Jason Decaires Taylor, A Builder Of An Underwater Universe
April 10, 2012
GRENADA, WEST INDIES - If you take an underwater walk around Grenada in the West Indies, you may suddenly spot a group of marvelous aqua monuments. Standing among amazing statues that are partially covered with corals and sea vegetation, you’ll find yourself amid the treasures of an underwater museum. This surreal sight is not a figment of your imagination – you have come across the products of a modern artist who uses water as the primary medium for the expression of his creative ideas.
The British eco-sculptor Jason deCaires Taylor enjoys international recognition and has been featured in various media such as BBC Caribbean, The Daily Telegraph, Vogue and La Repubblica. With his affinity to build man-size cement statues and submerge them in clean waters where they can be visible to divers and snorkelers, Taylor is a true revolutionary artist, who constructs aqua fairy tales, with unique characters and fascinating storylines.
With their infinite shapes, styles and concepts, each project has its own story. Observers will undoubtedly be impressed by Vicissitudes, which depicts a variety of figures, united in a circle by holding one another’s hands (as seen in Photo 1). These are life-size statues representing a group of children of diverse ethnic background. Another project, The Lost Correspondent (as seen in Photo 2), depicting a man sitting at a desk with a typewriter, crosses the boundaries of time and brings us back in 1970s, just like the newspapers spread on the writing table indicate. While Vicissitudes emphasizes the idea of unity, the Lost Correspondent symbolizes how communication has altered during the years.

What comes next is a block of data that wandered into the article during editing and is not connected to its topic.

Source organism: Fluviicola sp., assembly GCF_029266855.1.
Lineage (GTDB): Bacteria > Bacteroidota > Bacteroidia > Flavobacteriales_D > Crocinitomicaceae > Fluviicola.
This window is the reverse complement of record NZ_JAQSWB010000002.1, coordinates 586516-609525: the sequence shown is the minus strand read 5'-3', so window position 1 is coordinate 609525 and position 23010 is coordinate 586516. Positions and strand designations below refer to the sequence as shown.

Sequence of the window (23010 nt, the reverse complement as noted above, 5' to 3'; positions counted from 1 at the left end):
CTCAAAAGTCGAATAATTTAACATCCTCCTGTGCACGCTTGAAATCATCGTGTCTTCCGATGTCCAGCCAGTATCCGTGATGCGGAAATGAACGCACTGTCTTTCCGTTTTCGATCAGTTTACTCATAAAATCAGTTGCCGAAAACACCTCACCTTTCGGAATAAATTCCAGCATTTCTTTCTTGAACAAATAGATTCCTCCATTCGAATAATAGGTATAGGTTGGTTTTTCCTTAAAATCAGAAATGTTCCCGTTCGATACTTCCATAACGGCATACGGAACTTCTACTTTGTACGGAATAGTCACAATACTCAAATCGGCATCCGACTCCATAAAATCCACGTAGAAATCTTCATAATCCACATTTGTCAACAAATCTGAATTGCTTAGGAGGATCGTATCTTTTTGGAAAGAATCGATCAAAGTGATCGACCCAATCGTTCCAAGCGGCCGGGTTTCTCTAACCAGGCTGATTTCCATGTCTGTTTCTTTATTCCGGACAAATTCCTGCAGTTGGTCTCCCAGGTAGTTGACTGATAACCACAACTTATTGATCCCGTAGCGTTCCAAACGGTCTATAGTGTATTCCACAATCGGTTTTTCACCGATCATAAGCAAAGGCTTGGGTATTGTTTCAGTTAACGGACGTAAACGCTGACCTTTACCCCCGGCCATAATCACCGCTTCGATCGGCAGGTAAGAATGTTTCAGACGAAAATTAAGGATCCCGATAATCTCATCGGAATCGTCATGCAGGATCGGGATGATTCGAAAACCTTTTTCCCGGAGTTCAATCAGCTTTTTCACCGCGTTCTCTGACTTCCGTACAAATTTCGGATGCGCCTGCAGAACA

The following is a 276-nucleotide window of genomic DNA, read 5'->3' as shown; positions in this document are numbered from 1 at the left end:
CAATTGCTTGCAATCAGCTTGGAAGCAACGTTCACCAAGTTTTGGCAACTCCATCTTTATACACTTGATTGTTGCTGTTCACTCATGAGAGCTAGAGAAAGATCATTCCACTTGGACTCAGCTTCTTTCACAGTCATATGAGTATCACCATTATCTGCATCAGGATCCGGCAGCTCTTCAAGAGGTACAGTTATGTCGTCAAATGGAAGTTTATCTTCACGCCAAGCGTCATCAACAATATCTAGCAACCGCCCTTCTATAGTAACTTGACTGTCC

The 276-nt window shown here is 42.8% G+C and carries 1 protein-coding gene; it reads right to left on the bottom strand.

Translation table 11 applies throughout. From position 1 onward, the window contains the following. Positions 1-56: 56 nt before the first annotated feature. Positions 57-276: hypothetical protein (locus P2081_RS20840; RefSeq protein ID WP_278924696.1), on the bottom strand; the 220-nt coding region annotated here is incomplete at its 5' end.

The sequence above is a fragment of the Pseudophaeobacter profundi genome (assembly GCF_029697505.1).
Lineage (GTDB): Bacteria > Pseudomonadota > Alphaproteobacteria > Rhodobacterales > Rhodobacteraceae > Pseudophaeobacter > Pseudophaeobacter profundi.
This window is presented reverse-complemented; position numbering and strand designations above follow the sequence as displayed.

Taylor’s art thrives on the passage of time. The impact of his marvelous statues becomes more powerful during the years as they gradually merge with marine life. Building underwater art significantly differs from developing traditional art, and the sculptor follows precisely the optical and physical specifics required to realize his aquatic ideas. For example, water makes objects appear twenty five percent larger and consequently, much closer to observers. Their color also changes and mirrors the subtle play between various water nuances.
The purpose of Taylor’s art is not only to impress viewers’ eyes and mind and to appeal to the seekers of submarine adventures. Besides their spectacular shapes and colors, his projects have a practical purpose - they perform the function of artificial reefs and turn into a habitat for marine life. Built of cement with neutral PH, they stimulate the growth of corals over them and facilitate the preservation of endangered sea life. Being a bridge between human touch and the aquatic universe, Taylor’s underwater art stimulates the spawning of new coral reefs while cleaning the surrounding eco-system from the detrimental effects of pollution and tourism. Truly impressive is Taylor’s 2011 project Time Bomb, representing a collection of mines and weapons that are deliberately designed to facilitate marine life and to provide protected areas for aquatic species.
All those who want to take a more detailed look at Jason deCaires Taylor’s art may look forward to his solo exhibit in New York City’s Jonathan LeVine’s Gallery in June.
Photos courtesy of Jason deCaires Taylor
By: Petia Dimitrova
this article was printed from www.thalo.com/articles/view/299/